This report consists of a follow-up of 22 cases of psychiatric and neurologic disability requiring prefrontal leucotomy. The follow-up covered cases operated on in the years 1947 to 1950 inclusive. In all cases at least six months were allowed to elapse before an assessment was made. The criteria of the follow-up were those used by Strom-Olsen and McDonald Tow at Runwell Hospital, Essen. In our group 45.5% of cases were successfully relieved and 13.6% of cases were partially successful in terms of these criteria. The results compare favourably with the comparable Runwell group. In three cases a second leucotomy was performed after the first had previously failed, with excellent results. The operation has a definite and valuable place in the treatment of chronic psychosis with severe behaviour disorder and chronic intractable obsessional and depressive states with prolonged and total incapacity. In all cases it must be used with discretion.
A case of Brucella melitensis infection presenting as an arthritis of the hip joint is descriptionbed. A review of the literature reveals it to be an uncommon form of presentation, but Brucellosis should be borne in mind in considering the differential diagnosis of arthritis of the hip joint. The immediate therapeutic response to Aureomycin alone was satisfactory, but relapse followed, and this responded satisfactorily to a combination of Dihydrostreptomycin and Aureomycin.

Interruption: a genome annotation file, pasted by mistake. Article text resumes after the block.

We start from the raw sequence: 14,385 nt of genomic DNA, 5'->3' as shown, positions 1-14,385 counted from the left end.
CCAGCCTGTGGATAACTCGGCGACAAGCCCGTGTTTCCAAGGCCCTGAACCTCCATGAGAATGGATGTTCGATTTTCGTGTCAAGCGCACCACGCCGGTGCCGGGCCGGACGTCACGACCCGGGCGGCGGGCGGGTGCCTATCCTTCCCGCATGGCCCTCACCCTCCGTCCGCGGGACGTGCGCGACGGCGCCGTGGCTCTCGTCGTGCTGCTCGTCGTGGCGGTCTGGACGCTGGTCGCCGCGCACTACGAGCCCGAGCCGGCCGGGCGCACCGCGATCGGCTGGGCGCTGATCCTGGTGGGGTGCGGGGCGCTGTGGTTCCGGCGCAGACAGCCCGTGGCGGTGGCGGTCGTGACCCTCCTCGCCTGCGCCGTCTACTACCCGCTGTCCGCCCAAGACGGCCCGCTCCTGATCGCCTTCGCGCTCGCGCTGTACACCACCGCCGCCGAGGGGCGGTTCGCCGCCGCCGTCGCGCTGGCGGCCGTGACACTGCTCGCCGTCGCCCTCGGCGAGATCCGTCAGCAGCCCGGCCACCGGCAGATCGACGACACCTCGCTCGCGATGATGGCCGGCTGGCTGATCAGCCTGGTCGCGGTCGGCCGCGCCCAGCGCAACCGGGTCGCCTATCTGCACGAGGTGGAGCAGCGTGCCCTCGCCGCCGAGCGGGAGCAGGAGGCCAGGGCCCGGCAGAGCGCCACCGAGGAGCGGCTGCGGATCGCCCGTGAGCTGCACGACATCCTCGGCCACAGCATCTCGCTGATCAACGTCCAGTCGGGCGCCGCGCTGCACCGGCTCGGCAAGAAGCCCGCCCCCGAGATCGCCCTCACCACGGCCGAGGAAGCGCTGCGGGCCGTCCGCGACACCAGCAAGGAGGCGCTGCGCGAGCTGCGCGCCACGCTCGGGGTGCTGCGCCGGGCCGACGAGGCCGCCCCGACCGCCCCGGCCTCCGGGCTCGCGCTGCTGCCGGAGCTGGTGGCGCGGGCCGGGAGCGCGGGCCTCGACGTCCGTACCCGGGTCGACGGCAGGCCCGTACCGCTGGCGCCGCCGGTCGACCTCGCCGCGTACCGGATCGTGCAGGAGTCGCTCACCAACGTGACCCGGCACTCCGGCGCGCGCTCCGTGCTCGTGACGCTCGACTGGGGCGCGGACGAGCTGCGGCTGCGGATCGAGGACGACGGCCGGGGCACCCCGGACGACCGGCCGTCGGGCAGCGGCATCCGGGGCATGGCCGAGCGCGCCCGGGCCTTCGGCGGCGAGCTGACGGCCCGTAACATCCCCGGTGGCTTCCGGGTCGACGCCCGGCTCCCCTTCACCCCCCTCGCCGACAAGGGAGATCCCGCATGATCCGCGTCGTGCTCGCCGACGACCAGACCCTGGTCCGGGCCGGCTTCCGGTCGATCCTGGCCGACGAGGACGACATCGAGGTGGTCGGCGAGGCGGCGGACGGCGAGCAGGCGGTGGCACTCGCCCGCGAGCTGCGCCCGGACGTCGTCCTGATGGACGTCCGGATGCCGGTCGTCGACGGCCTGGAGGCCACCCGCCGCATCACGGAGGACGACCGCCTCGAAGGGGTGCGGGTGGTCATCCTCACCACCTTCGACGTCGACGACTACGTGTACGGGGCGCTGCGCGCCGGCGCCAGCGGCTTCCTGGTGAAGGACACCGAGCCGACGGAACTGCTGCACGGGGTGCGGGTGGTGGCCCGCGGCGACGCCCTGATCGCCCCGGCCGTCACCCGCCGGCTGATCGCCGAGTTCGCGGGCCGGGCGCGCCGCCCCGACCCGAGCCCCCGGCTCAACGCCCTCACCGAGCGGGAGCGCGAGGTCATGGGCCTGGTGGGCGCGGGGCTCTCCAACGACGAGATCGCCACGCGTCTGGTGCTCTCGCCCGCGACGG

In the vast majority of cases of deaf-mutism, the aetiology is genetic in origin. The mutism is secondary to the deafness. In a minority of cases, the aetiological factor is an early postnatal acquired infection. Maternal rubella in the first four months of gestation may be followed by congenital deafness in the child, apparently due to defective development in the organ of Corti. Maternal rubella however, plays a relatively insignificant role in the causation of deaf-mutism in general. The diagnosis is difficult to make in early life, and deafness often simulates mental deficiency or behaviour disorder. Aphasias should be differentiated from deafness, as hearing aids are useless in these cases. True mental deficiency or microcephaly is not infrequently associated with post-rubella congenital deafness. Post-rubella deaf-mutism is usually bilateral, and may be complete or partial, sometimes being associated with other congenital defects, notably cardiac lesions. Unilateral or bilateral cataract or ocular defects may be associated with deafness, particularly if the mother had contracted rubella during the first two months of pregnancy, but fortunately the association occurs not too commonly. Many post-rubella deaf-mutes are undersized and dystrophic. Instruction in lip-reading, individual tuition, and the use of hearing aids should be commenced as early as possible in deaf-mutes. Social adjustment within the family should be aimed at.